In much of North Eastern India, there are 915 or fewer girls for every thousand boys - a sex ratio of more than 1.09 boys per girl. The persistence of such high sex ratios is puzzling, because it violates Fisher's Principle.
In most species, the ratio of males to females is approximately one to one. Fisher's principle explains why. In a society with fewer females than males, females achieve, on average, greater reproductive success than a typical male. Accordingly, any inheritable tendency that predisposes parents to producing females spreads. The number of females rises until, eventually, equality between males and females is restored.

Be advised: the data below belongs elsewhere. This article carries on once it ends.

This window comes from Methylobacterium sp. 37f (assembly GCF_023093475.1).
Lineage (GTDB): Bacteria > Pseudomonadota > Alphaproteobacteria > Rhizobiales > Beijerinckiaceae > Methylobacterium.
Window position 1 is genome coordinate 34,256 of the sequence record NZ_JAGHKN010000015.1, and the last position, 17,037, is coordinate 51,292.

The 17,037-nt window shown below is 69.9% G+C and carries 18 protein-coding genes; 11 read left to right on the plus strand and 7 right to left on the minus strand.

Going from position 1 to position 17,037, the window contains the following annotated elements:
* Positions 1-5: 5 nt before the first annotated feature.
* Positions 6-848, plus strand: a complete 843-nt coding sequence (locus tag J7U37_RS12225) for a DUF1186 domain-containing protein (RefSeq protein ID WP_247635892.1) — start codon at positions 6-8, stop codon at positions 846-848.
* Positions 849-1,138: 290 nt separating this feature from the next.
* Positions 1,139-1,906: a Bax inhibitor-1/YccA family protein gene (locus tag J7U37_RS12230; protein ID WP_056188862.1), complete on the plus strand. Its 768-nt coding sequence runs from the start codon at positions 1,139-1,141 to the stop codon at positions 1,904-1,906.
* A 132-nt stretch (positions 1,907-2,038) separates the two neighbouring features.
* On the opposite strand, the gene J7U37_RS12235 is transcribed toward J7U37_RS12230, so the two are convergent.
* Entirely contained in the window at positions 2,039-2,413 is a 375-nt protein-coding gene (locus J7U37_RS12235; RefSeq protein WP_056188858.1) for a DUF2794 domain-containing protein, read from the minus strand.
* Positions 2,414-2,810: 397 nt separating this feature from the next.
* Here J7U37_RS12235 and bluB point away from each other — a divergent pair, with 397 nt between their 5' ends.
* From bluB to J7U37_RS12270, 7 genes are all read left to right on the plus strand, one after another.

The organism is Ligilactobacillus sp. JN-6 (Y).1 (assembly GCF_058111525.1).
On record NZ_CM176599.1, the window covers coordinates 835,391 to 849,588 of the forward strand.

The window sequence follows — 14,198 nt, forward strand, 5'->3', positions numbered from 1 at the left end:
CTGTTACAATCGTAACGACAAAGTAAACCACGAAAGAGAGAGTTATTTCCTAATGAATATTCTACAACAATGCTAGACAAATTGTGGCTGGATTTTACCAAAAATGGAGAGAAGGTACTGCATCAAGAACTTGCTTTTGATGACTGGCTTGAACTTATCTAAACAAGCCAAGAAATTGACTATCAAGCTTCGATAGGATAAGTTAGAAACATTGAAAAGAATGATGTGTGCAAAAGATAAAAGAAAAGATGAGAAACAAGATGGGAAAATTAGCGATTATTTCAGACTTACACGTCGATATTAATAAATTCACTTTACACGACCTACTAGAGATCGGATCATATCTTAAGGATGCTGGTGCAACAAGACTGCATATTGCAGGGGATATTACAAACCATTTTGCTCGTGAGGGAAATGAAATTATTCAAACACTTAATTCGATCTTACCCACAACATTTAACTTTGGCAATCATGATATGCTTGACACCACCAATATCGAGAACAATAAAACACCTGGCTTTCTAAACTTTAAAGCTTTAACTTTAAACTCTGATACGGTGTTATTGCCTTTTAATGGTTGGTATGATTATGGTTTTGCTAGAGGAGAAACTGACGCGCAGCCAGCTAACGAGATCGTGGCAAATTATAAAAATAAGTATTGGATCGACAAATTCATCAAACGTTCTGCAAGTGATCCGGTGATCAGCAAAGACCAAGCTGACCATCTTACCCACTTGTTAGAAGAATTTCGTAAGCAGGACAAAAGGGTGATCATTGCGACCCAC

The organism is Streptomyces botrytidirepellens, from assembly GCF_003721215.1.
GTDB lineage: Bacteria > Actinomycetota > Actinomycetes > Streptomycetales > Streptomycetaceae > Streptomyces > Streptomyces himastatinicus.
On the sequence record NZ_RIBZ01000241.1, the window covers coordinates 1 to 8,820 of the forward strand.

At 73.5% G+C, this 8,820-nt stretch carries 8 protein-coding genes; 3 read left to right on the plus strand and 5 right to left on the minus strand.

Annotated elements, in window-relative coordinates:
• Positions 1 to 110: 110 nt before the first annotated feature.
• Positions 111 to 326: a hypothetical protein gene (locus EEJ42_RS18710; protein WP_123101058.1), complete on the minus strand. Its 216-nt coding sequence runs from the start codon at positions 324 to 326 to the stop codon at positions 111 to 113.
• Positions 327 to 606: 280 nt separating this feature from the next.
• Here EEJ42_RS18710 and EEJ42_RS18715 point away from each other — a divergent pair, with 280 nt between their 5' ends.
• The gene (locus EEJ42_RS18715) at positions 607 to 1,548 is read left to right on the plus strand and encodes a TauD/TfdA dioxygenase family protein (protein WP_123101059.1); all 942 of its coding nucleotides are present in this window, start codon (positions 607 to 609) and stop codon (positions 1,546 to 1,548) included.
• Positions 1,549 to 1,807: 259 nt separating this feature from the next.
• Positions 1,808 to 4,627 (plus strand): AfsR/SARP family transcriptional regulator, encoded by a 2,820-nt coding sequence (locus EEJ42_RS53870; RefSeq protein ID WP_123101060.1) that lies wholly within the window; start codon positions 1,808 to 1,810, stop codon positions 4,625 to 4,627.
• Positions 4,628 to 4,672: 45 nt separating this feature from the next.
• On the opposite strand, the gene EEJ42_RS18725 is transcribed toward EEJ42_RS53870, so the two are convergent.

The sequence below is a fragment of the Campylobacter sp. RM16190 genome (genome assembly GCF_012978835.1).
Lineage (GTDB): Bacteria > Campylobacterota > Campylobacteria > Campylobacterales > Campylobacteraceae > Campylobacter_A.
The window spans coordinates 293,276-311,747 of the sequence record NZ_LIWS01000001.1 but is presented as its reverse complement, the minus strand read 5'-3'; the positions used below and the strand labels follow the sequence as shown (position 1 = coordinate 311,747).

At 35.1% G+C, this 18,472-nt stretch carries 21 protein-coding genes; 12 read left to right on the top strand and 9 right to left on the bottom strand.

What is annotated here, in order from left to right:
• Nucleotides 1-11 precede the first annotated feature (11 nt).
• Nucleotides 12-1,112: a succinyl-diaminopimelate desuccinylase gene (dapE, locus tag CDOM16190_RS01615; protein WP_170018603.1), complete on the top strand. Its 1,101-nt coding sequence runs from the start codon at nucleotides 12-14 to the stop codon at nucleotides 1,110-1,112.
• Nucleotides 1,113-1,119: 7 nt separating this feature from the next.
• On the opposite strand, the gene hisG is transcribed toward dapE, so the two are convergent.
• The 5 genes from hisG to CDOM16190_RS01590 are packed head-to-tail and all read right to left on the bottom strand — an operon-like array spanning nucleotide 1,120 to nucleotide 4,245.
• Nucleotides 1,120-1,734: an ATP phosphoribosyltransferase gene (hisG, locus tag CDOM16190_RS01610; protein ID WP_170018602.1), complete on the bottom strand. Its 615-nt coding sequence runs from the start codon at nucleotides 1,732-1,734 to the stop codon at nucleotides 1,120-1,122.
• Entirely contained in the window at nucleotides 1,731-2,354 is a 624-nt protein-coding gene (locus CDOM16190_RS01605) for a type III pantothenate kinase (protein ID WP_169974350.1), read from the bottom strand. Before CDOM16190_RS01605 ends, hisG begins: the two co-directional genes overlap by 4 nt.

So how can son preference persist?